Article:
Nipika Mountain Resort, BC - We spent New Year's in Radium Hot Springs and couldn't resist the short drive out to Nipika for a couple hours of skiing on their amazing trails. Noah made it all the way to the Natural Bridge and skied some impressive hills this day.

Nipika Mountain Resort

Panorama Mountain Resort, BC - While staying in Radium Hot Springs over New Years we also took a trip out to Panorama for a day to try out the trails. We particularly enjoyed the Valley Trail that took us from the golf course down to the main ski base area. It had some pretty sweet downhill sections (even if it was -20!!)

Skiing across the Golf Course at Panorama Mountain Resort

Mount Shark, Kananaskis - In an effort to find snow, we recently drove out to Mount Shark in Spray Valley Provincial Park, and skied to Watridge Lake. It was an easy 7.4 km round trip ski with a fun descent down to the lake. We normally bike this trail so it was Noah's first time skiing it. Unfortunately, I think he prefers biking it. I guess it's faster on a bike.

Watridge Lake, Mount Shark, Kananaskis

Lake Louise, Banff - We love skiing at Lake Louise and finally got to ski our favourite trail, the Tramline Trail, last week. We added to the trip this year though and skied the Fairview Loop (4.6 km) from the Chateau parking lot down to the Moraine Lake Road. We then skied 1.6 km on the Moraine Lake Road down to the junction with the Tramline Trail. From here it was an easy 3.1 ski down to the Village below. All in all it was a great 9.3km outing and we definitely ended lower than we started (always our goal when possible)

My boys Skiing down the Tramline Trail at Lake Louise

Bow Lake, Banff - Another awesome ski outing we did last weekend, we skied across scenic Bow Lake to the back of the lake. We had goals of making it to Bow Falls but turned around when we came to an avalanche slope. Without proper gear on us (and with three children) we didn't feel safe continuing. Regardless, it was a lovely ski across the lake (after a sketchy start wallowing in deep snow when we got stuck on a snowshoe trail out of the parking lot.) The lake itself was easy to ski across and we followed the tracks that backcountry skiers had made ahead of us.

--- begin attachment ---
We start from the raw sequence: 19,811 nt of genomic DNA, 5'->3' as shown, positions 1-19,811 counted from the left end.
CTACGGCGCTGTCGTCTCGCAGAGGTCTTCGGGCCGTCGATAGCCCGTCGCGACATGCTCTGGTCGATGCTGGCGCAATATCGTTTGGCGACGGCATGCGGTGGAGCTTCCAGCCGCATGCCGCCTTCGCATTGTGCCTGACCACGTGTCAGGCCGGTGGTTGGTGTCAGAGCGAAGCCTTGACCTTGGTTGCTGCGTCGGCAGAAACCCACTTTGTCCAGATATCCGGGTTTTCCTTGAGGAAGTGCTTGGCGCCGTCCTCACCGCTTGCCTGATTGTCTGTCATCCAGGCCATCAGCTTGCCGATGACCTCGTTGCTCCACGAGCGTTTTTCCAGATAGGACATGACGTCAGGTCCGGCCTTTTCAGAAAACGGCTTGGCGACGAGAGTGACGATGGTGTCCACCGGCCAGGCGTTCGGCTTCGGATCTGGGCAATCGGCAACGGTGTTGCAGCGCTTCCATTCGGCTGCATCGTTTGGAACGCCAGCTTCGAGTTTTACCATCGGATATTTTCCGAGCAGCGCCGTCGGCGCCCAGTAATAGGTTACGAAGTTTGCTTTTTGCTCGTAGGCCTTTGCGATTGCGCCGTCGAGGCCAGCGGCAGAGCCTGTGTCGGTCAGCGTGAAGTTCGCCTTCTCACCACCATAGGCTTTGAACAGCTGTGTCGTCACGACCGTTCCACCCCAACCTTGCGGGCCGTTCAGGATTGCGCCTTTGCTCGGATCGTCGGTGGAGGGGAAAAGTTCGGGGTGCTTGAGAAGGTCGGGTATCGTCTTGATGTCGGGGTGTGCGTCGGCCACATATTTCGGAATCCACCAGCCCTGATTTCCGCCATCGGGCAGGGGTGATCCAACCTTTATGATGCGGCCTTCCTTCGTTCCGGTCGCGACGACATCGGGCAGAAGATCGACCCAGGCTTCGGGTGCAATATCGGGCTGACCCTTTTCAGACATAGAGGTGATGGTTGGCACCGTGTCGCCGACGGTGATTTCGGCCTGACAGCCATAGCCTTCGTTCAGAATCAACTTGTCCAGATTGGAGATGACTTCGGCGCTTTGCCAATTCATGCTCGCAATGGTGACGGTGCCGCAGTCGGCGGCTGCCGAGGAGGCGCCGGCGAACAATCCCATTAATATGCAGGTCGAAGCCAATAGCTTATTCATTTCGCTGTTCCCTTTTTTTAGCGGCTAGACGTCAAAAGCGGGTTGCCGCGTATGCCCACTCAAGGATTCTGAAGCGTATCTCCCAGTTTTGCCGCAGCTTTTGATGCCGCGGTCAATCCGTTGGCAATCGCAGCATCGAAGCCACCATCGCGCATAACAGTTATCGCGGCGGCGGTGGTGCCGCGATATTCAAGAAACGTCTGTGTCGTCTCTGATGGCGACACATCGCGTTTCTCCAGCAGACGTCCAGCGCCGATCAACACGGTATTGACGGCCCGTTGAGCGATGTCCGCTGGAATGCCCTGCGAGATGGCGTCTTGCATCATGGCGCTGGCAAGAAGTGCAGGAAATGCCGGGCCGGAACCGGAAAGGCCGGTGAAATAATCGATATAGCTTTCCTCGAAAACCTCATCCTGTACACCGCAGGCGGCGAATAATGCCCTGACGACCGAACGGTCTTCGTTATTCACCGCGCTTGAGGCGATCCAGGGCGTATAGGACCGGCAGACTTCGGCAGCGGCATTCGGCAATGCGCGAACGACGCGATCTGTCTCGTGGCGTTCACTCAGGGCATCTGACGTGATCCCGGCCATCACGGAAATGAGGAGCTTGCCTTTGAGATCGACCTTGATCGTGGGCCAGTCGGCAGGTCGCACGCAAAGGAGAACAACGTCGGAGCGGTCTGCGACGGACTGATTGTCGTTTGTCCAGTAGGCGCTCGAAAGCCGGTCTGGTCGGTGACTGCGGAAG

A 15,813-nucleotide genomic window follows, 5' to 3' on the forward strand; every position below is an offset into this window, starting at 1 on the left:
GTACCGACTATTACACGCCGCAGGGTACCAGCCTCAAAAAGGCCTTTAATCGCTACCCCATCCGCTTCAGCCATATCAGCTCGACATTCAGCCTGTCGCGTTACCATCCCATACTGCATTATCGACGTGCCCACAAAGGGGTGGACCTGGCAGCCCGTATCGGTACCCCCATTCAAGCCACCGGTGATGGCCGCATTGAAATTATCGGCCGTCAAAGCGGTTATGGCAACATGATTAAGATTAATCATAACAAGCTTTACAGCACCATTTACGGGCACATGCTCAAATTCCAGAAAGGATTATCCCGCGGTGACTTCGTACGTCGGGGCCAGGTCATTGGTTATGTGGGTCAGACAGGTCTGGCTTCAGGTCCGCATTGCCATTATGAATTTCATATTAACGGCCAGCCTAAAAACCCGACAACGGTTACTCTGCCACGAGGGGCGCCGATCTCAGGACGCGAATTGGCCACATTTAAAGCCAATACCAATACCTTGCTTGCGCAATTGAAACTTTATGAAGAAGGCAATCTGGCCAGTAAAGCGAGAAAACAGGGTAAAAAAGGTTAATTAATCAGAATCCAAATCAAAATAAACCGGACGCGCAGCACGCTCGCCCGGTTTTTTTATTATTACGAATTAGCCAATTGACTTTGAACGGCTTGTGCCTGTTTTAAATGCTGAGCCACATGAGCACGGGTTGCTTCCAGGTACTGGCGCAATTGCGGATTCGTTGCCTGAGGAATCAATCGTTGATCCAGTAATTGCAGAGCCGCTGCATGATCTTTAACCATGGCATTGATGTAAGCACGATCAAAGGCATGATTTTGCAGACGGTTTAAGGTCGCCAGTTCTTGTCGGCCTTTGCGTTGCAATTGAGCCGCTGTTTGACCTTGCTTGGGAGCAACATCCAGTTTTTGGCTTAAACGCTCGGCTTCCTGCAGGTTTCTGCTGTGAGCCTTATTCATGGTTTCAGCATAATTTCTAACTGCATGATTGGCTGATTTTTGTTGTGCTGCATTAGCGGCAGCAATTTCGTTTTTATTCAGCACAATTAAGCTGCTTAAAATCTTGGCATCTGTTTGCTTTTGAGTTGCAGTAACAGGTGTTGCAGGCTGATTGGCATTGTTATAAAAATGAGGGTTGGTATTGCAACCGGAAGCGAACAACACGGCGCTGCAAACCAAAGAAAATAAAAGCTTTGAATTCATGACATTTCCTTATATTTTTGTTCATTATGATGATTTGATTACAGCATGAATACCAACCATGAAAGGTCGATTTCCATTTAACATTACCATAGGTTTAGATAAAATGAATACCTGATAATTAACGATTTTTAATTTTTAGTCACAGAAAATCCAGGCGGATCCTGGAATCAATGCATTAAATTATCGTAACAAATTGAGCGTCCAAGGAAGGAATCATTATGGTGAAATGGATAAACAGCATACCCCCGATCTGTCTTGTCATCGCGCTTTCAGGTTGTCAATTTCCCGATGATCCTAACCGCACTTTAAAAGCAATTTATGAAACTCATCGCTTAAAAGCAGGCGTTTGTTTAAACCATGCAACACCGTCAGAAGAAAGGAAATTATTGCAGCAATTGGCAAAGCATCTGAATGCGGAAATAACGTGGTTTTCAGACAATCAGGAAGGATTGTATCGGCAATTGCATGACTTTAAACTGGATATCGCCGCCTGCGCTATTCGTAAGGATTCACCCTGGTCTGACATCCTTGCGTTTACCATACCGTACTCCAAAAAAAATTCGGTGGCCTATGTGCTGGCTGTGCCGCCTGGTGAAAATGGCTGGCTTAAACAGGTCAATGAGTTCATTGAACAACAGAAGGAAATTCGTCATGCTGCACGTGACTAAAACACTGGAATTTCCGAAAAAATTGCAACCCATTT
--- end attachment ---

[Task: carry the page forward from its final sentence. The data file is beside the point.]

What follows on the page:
Ski Day Number 19 - Skiing across Bow Lake last weekend

I realize that I ended on an odd number (19 days rather than 20) but we will hopefully hit days #20 and #21 as a family this weekend. #23 if lucky.  Myself meanwhile, I am at day 26 this winter which astonishes me!!

It's been a good winter so far, I have a child who genuinely loves skiing now, and we get outside a lot to play in the snow. Life is good and we are active. Now we just need the temperature to drop so that we can get more snow and continue skiing until April.

There's no bad day in the mountains. Add skis and they're even better

Friday, February 05, 2016

Family Guide to Fernie Alpine Resort

Fernie Alpine Resort used to be our favourite ski hill back in the day before we became parents and had to "tone down" our adventurous weekends. My husband and I would leave Calgary after work Friday, check into an affordable hotel room downtown Fernie, and then spend two days skiing the intermediate/advanced terrain on the upper mountain before driving home Sunday night in the dark. The lower mountain didn't exist (in our minds) and the "Elk Quad" was just something you loaded en route to bigger and better things above. Meanwhile, I am positive I never once rode the "Deer Chair" and I honestly don't recall the resort grooming anything on the hill.  Fernie was not the hill you visited for groomed corduroy (we had Kimberley or Nakiska for that) and it wasn't exactly what I would call a "beginner hill." (70% of the ski terrain is still intermediate or advanced)

Fast forward 7 years (yes, our child is now 7 and time has definitely flown) and we finally made it back to Fernie Alpine Resort as a family. We braved the long drive from Calgary, we rode lifts we honestly didn't know existed before, and we discovered glorious beginner-friendly terrain that was perfectly groomed and easy to learn on. Fernie gave us a very pleasant surprise and we might have a new favourite hill on our hands.

Skiing the lower mountain at Fernie Alpine Resort

First Impressions of Fernie Alpine Resort as a Family

The drive really wasn't that long from Calgary. It took us roughly 3.5 hours to reach Fernie via  the Crowsnest Pass into British Columbia and we even made it home Sunday in daylight! (totally doable if you leave early afternoon)